Christian Books for Reference and Reading (of course!)

Reading with the kitty scholar

Just wanted to let you know that I put up my first post on apologetics resources at Squidoo.  It’s called My Christian Bookshelf: Apologetics (I).  I review eight books there.  Most are quite short but I do talk about slavery in the Bible in one of the reviews (for True Reason).  I plan on doing another post that is more specific to new atheist attacks.  In any case, I hope you enjoy it!  Thanks so so much for checking it out.

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Did Christ and his followers drink wine, or grape juice?

Ripening grapes on old, beautifully set grape vines (danjaeger at

Ripening grapes on old, beautifully set grape vines (danjaeger at

If bible translations are to be believed, then yes, Christ and his followers drank wine and not grape juice. Yet some Christians want to believe otherwise and insist that all Christians should never drink any amount of alcohol. Is there any merit to their reasoning?

Not according to Walter C. Kaiser Jr.: “All who have read the Bible carefully are quite aware that it makes the case for [drinking in] moderation, not total abstinence. . . . for those who are able to be moderate in their alcoholic intake: wine can make the heart happy (Psalm 104:15) . . .” (p 291). Indeed, biblically speaking, wine is not only often associated with joy, but also with salvation.

Practically speaking, ancient Israel did not have refrigeration and thus could not store grape juice unfermented. And in context, there are numerous passages that speak of wine and/or drunkenness that cannot be rationally thought of as referring to a nonalcoholic juice. Let’s look at some.

Passages that Advocate Wine or relate it to Israel

Deuteronomy 14:22-26 – In instructing the Israelites about tithing, God told them that when they needed to travel far with a tithe and it was overly large or heavy, they could sell it. Then, “use the silver to buy whatever you like: cattle, sheep, wine or other fermented drink, or . . . . Then you . . . shall eat there in the presence of the Lord your God and rejoice.”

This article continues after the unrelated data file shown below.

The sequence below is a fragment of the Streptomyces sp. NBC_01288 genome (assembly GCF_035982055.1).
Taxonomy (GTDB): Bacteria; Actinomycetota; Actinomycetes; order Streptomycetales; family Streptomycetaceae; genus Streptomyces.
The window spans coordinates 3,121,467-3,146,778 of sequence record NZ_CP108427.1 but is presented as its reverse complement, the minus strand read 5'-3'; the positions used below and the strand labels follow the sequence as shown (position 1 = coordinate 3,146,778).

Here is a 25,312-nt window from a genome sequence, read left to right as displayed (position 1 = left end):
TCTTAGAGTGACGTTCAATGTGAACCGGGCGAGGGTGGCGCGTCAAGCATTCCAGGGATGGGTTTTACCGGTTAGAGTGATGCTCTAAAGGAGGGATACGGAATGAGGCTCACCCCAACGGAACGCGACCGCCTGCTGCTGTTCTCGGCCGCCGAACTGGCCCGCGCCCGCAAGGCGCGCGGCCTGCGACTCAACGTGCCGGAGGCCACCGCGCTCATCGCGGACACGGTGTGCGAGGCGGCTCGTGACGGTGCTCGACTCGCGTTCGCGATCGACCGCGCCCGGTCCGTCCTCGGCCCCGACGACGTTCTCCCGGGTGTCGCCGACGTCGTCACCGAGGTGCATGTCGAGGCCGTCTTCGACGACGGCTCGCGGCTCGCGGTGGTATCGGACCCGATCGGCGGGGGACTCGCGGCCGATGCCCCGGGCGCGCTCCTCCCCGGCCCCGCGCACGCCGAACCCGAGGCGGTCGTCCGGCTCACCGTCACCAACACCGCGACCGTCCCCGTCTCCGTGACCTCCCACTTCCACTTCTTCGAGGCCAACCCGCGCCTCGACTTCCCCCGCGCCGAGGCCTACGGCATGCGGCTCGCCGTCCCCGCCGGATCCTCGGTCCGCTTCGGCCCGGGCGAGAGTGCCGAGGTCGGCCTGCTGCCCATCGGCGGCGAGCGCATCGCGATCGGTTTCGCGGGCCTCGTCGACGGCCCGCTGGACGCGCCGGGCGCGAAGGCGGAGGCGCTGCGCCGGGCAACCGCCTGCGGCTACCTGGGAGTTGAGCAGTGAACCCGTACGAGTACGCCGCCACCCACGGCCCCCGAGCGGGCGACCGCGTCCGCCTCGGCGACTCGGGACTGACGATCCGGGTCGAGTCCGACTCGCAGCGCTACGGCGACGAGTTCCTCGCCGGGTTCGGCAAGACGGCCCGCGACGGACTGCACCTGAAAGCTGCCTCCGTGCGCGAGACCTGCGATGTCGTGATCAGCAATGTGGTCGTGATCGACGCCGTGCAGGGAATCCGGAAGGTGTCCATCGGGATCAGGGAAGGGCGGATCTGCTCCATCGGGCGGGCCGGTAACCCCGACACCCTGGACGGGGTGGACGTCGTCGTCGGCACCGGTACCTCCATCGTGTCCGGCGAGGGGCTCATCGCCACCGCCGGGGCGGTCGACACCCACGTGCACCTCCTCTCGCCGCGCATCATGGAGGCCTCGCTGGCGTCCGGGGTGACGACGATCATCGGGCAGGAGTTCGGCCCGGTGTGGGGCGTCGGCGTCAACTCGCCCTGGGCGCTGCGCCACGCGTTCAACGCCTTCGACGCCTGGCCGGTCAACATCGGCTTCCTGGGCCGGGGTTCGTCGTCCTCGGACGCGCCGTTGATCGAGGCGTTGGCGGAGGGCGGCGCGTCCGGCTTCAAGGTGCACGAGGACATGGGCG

Isaiah 5:1-7 – “The vineyard of the Lord Almighty is the nation of Israel, and the people of Judah are the vines he delighted in. And he looked for justice, but saw bloodshed; for righteousness, but heard cries of distress” (verse 7). In Mark 12:1-11, Jesus speaks of the history and the future of God’s vineyard.

Isaiah 55:1 – “Come, all you who are thirsty, come to the waters; and you who have no money, come, buy and eat! Come, buy wine and milk without money and without cost.”

Luke 5:39 – “And no one after drinking old wine wants the new, for they say, ‘The old is better’.”

Timothy 5:23 – “Stop drinking only water, and use a little wine because of your stomach and your frequent illnesses.”

Passages referring to drunkenness

Genesis 9:20-21 – “Noah, a man of the soil, proceeded to plant a vineyard.  When he drank some of its wine, he became drunk and lay uncovered inside his tent.” Unfortunately, this is the first recorded incident after the ark landed and God gave humanity a new covenant, and it led to the cursing of Canaan. See also the sad and distressing incidents between Lot and his daughters in Genesis 19:30-38. Grape juice was not the cause of Noah’s and Lot’s troubles.

Proverbs 20:1 – “Wine is a mocker and beer a brawler; whoever is led astray by them is not wise.”

Isaiah 5:22 – “Woe to those who are heroes at drinking wine and champions at mixing drinks . . .”

Passages relating wine with Melchizedek, Jesus

In Abraham’s time, he–then called Abram–met a High Priest of God called Melchizedek; he was also King of Salem (meaning “Peace”). Melchizedek in fact wasn’t human, having no mother, father, or beginning or ending of days (Hebrews 7:1-3), and this Melchizedek gave Abram bread, wine, and a blessing. Abram, significantly, then gave Melchizedek a tenth of all he had just gained in a large-scale rescue mission (Genesis 14:18-20).

John 2:9-10 – ” . . . the master of the banquet tasted the water that had been turned into wine. He did not realize where it had come from, though the servants who had drawn the water knew. Then he called the bridegroom aside and said, ‘Everyone brings out the choice wine first and then the cheaper wine after the guests have had too much to drink; but you have saved the best till now’.” Here, Jesus turned water into wine, and He made it the best wine at the wedding. Knowing that Jesus is the church’s bridegroom, we look forward to the best that is still to come.